By Julia Richards | Photographed by Hillary Schave
Just after graduation season we may think of idealism as embodied by young people seeking to make a difference in the world. But don’t discount the AARP set. They’ve got years of experience and perspective to help solve the challenges facing our community today. In our Thrive After 55 series we feature women who are energized by lifting others up and who aren’t stopping anytime soon.
Mary Fulton, 69, was brought up with the value of standing up for justice. One might even say social justice work is in her blood. Raised by two professors who taught all over the world, Fulton saw her parents take principled stands for what was right. While living in Puerto Rico in the early 1960s, her father invited Rev. Martin Luther King, Jr. to stay at their house and speak at the island’s colleges. Fulton was in eighth grade at the time. The family then followed King back to Birmingham, Alabama, where Fulton’s father was arrested with King in the Good Friday march. “Throughout our lives our parents taught us it was important to stand up for the things that are right and that are just,” Fulton says.
To that end Fulton has volunteered for the past 19 years with Madison-Area Urban Ministry (MUM). The nonprofit’s programming focuses on the people and families directly impacted by the criminal justice system. “Really looking at the whole way that we’ve continued the curse of slavery and racism by mass incarceration is…what’s really opened my eyes, really changed the way I think about things,” Fulton says.
Fulton has volunteered with MUM in various capacities, including serving on MUM’s board and helping with its Family Connections program, where she accompanied children on monthly visits to their mothers in prison. The program also offers incarcerated mothers the chance to make recordings of themselves reading books to be sent to their children. As a mother and grandmother herself, Fulton calls the experience these mothers in prison are going through “mind-boggling.”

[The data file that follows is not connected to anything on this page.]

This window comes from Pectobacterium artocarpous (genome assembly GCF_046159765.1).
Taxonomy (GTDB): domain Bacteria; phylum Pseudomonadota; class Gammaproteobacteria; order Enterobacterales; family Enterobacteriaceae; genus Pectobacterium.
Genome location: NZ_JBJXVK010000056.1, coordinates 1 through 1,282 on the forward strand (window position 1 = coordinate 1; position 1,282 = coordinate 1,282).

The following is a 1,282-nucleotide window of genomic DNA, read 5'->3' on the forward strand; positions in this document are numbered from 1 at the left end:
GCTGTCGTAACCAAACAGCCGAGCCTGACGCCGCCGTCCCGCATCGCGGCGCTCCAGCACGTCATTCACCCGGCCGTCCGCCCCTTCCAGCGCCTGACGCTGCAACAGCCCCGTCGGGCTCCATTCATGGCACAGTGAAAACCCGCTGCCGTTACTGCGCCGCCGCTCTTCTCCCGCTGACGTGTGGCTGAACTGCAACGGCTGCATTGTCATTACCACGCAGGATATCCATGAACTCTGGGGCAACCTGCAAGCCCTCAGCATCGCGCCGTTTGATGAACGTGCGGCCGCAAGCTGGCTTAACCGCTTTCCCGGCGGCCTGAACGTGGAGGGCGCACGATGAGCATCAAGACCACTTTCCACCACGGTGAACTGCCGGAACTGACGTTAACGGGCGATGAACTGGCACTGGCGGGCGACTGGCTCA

Fulton, a retired physical therapist, has also volunteered with MUM’s Circles of Support, which uphold formerly incarcerated people (whom they call returning citizens, rather than ex-cons) as they reintegrate into the community. A group of six or so community members meets weekly with the returning citizen for six months to offer empathy and encouragement as they set goals and face the hurdles of establishing transportation, housing and employment.
The circles offer a support system, especially for people who may not have family support or who are struggling to reconnect with their families, explains Rev. Stephen Marsh, pastor at Lake Edge Lutheran Church, who served on a circle of support with Fulton a few years ago. Even though the returning citizen may have skills they can contribute, years in prison wears a person down and the circle of support can help build them up again, Marsh explains. “The system makes sure that you realize that you are literally the scum of the earth, that no one cares about you and that’s why you are in there. That low self-esteem was one of the lingering effects and the circle helped [the returning citizen],” he says. Marsh describes Fulton as “a gentle and compassionate and caring person,” in her work with the circles.
One of the issues Fulton is passionate about is voting rights for people who have been incarcerated. In Wisconsin, formerly incarcerated people do not regain suffrage until they are no longer on probation or parole, which, depending on the circumstances, can take years, Fulton explains. In some states the voting rights of people convicted of felonies are taken away permanently. Fulton is passionate about restoring this population’s voting rights. “Keeping people disenfranchised is wrong,” she says. Like Annie Weatherby-Flowers, she believes in caring for one’s neighbor and counts this oft-forgotten group in that category. “We all do better when we all do better. That’s part of our ‘we the people’ philosophy I think that we forget about a lot of times. It’s not just ‘we the wealthy’ or ‘we of white privilege’ or ‘we of the ruling class’…‘We the people’ is something we have to get back to. We have to take care of each other,” Fulton says.
Fulton is also active in her congregation’s social justice work at Temple Beth-El. The members of the circle of support that she and Marsh participated in were from a range of faith traditions. “Different spiritualities combined in supporting this particular child of God,” Marsh says.
For her service with MUM, the United Way recently awarded Mary Fulton the Mike McKinney Community Volunteer Award.